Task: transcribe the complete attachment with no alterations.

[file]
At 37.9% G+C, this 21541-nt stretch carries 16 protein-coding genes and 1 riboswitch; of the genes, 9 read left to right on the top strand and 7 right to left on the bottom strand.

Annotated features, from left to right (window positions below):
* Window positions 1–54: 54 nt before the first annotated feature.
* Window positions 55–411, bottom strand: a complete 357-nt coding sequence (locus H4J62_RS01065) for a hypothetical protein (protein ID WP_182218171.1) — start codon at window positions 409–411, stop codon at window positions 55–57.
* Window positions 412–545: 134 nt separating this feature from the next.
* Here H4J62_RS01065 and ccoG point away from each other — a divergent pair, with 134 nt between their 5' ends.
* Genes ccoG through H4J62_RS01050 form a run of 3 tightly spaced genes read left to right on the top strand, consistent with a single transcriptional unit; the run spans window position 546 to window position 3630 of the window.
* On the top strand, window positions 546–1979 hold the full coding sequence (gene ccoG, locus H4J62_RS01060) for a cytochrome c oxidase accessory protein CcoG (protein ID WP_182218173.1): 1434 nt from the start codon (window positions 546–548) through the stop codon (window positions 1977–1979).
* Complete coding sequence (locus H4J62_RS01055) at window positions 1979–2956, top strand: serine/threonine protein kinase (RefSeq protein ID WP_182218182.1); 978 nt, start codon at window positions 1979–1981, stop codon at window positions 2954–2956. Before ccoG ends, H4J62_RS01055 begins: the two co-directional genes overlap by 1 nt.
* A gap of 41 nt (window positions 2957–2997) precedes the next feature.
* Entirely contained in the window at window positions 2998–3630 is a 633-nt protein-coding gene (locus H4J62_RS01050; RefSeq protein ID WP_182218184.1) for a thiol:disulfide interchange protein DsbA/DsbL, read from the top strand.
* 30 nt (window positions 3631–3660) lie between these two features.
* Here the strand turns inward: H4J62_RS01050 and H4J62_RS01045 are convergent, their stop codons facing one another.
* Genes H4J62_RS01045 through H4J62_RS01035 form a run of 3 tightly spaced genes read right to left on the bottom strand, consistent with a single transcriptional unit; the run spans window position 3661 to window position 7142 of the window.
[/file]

At 37.9% G+C, this 21541-nt stretch carries 16 protein-coding genes and 1 riboswitch; of the genes, 9 read left to right on the top strand and 7 right to left on the bottom strand.

Annotated features, from left to right (window positions below):
* Window positions 1–54: 54 nt before the first annotated feature.
* Window positions 55–411, bottom strand: a complete 357-nt coding sequence (locus H4J62_RS01065) for a hypothetical protein (protein ID WP_182218171.1) — start codon at window positions 409–411, stop codon at window positions 55–57.
* Window positions 412–545: 134 nt separating this feature from the next.
* Here H4J62_RS01065 and ccoG point away from each other — a divergent pair, with 134 nt between their 5' ends.
* Genes ccoG through H4J62_RS01050 form a run of 3 tightly spaced genes read left to right on the top strand, consistent with a single transcriptional unit; the run spans window position 546 to window position 3630 of the window.
* On the top strand, window positions 546–1979 hold the full coding sequence (gene ccoG, locus H4J62_RS01060) for a cytochrome c oxidase accessory protein CcoG (protein ID WP_182218173.1): 1434 nt from the start codon (window positions 546–548) through the stop codon (window positions 1977–1979).
* Complete coding sequence (locus H4J62_RS01055) at window positions 1979–2956, top strand: serine/threonine protein kinase (RefSeq protein ID WP_182218182.1); 978 nt, start codon at window positions 1979–1981, stop codon at window positions 2954–2956. Before ccoG ends, H4J62_RS01055 begins: the two co-directional genes overlap by 1 nt.
* A gap of 41 nt (window positions 2957–2997) precedes the next feature.
* Entirely contained in the window at window positions 2998–3630 is a 633-nt protein-coding gene (locus H4J62_RS01050; RefSeq protein ID WP_182218184.1) for a thiol:disulfide interchange protein DsbA/DsbL, read from the top strand.
* 30 nt (window positions 3631–3660) lie between these two features.
* Here the strand turns inward: H4J62_RS01050 and H4J62_RS01045 are convergent, their stop codons facing one another.
* Genes H4J62_RS01045 through H4J62_RS01035 form a run of 3 tightly spaced genes read right to left on the bottom strand, consistent with a single transcriptional unit; the run spans window position 3661 to window position 7142 of the window.